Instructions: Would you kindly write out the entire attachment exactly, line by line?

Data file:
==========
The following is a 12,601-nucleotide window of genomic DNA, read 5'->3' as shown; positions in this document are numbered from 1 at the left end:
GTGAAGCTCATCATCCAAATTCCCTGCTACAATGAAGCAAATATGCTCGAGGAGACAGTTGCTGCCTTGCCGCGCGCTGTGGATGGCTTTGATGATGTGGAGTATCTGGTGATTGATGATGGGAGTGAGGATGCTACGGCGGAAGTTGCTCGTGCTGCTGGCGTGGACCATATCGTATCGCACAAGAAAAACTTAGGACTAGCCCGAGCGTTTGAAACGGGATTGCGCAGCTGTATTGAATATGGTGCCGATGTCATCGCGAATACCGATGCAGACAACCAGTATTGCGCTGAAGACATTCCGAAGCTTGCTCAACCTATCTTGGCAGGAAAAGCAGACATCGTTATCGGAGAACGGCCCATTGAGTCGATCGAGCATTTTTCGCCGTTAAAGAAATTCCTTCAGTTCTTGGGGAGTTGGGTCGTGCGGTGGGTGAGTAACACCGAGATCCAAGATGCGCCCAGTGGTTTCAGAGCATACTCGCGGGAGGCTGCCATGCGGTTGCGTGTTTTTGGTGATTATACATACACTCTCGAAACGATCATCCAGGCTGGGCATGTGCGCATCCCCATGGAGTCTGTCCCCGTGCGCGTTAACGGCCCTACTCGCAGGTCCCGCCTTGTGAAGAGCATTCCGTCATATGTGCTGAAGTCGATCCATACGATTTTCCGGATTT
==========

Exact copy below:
The following is a 12,601-nucleotide window of genomic DNA, read 5'->3' as shown; positions in this document are numbered from 1 at the left end:
GTGAAGCTCATCATCCAAATTCCCTGCTACAATGAAGCAAATATGCTCGAGGAGACAGTTGCTGCCTTGCCGCGCGCTGTGGATGGCTTTGATGATGTGGAGTATCTGGTGATTGATGATGGGAGTGAGGATGCTACGGCGGAAGTTGCTCGTGCTGCTGGCGTGGACCATATCGTATCGCACAAGAAAAACTTAGGACTAGCCCGAGCGTTTGAAACGGGATTGCGCAGCTGTATTGAATATGGTGCCGATGTCATCGCGAATACCGATGCAGACAACCAGTATTGCGCTGAAGACATTCCGAAGCTTGCTCAACCTATCTTGGCAGGAAAAGCAGACATCGTTATCGGAGAACGGCCCATTGAGTCGATCGAGCATTTTTCGCCGTTAAAGAAATTCCTTCAGTTCTTGGGGAGTTGGGTCGTGCGGTGGGTGAGTAACACCGAGATCCAAGATGCGCCCAGTGGTTTCAGAGCATACTCGCGGGAGGCTGCCATGCGGTTGCGTGTTTTTGGTGATTATACATACACTCTCGAAACGATCATCCAGGCTGGGCATGTGCGCATCCCCATGGAGTCTGTCCCCGTGCGCGTTAACGGCCCTACTCGCAGGTCCCGCCTTGTGAAGAGCATTCCGTCATATGTGCTGAAGTCGATCCATACGATTTTCCGGATTT